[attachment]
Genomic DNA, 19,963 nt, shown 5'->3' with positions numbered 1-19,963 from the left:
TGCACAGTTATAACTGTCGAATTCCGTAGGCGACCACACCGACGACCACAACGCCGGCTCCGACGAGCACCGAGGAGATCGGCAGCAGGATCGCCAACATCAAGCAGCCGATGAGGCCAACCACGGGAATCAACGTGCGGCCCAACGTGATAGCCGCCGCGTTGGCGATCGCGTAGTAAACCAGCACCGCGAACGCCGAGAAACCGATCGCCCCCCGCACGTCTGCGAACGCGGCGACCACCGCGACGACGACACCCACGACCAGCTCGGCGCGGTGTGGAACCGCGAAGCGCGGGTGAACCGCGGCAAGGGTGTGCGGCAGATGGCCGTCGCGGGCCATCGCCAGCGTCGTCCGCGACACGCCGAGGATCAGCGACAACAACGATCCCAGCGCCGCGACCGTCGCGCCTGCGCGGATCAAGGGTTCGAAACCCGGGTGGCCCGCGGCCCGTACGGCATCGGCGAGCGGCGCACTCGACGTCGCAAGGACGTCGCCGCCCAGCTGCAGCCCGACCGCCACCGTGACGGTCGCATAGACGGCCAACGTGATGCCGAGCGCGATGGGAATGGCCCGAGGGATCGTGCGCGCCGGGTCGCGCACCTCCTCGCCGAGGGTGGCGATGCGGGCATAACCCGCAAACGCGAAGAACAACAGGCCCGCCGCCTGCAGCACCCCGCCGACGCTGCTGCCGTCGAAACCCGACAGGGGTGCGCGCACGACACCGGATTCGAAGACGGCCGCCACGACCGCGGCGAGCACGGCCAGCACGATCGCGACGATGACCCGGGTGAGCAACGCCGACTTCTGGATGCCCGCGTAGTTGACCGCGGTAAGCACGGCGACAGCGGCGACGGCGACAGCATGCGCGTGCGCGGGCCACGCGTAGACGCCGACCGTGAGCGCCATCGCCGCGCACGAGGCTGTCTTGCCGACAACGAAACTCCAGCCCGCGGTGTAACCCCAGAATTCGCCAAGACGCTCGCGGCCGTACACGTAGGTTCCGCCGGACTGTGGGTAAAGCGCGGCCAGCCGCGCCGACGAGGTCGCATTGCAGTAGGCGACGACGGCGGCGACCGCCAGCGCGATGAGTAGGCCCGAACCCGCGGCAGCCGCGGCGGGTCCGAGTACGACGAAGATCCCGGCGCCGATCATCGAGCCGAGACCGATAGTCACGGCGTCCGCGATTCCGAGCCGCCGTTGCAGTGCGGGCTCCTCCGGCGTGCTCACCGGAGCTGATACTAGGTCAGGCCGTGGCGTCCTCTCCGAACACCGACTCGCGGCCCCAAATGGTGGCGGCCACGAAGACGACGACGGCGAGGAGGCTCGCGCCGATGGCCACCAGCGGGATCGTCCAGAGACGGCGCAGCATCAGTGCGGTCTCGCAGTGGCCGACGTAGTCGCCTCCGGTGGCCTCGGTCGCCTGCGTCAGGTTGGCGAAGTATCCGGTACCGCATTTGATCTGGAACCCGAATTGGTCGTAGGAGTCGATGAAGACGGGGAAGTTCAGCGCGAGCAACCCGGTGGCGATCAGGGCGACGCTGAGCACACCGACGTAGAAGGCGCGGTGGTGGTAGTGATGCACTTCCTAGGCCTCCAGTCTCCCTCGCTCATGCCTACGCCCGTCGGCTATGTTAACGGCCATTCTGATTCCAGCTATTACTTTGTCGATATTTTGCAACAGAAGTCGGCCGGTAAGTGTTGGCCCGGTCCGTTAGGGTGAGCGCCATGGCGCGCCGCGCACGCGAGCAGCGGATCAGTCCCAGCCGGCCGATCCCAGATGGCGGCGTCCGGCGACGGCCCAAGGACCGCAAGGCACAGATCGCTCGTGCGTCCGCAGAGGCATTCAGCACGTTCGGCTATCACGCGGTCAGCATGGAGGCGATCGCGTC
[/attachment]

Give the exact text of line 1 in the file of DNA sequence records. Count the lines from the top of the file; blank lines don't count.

Genomic DNA, 19,963 nt, shown 5'->3' with positions numbered 1-19,963 from the left: